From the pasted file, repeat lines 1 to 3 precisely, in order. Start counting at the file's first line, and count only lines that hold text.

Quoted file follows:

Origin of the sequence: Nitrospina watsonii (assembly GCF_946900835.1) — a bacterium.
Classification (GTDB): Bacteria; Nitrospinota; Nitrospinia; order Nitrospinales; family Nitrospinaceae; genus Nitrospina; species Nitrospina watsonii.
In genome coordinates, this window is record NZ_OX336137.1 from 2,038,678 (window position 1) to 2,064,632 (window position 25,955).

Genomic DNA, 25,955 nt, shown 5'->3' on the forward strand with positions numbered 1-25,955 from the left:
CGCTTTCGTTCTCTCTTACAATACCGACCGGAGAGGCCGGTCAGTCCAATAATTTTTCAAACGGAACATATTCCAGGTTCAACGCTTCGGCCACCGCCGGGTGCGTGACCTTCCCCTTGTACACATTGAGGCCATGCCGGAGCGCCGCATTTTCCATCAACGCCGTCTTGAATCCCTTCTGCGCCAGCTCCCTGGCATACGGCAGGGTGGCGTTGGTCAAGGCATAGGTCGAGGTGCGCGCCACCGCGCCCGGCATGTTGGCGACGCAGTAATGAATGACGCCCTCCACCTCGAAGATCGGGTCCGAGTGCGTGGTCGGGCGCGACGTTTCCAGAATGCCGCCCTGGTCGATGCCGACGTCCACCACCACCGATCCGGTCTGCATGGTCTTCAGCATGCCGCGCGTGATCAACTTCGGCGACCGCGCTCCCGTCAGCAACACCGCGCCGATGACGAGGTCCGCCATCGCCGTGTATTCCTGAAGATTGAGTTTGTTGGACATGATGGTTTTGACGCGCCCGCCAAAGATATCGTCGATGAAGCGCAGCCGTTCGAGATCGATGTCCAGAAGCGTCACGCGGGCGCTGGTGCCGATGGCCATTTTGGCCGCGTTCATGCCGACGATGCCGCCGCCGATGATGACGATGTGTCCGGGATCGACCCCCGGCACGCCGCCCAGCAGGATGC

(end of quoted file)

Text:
Origin of the sequence: Nitrospina watsonii (assembly GCF_946900835.1) — a bacterium.
Classification (GTDB): Bacteria; Nitrospinota; Nitrospinia; order Nitrospinales; family Nitrospinaceae; genus Nitrospina; species Nitrospina watsonii.
In genome coordinates, this window is record NZ_OX336137.1 from 2,038,678 (window position 1) to 2,064,632 (window position 25,955).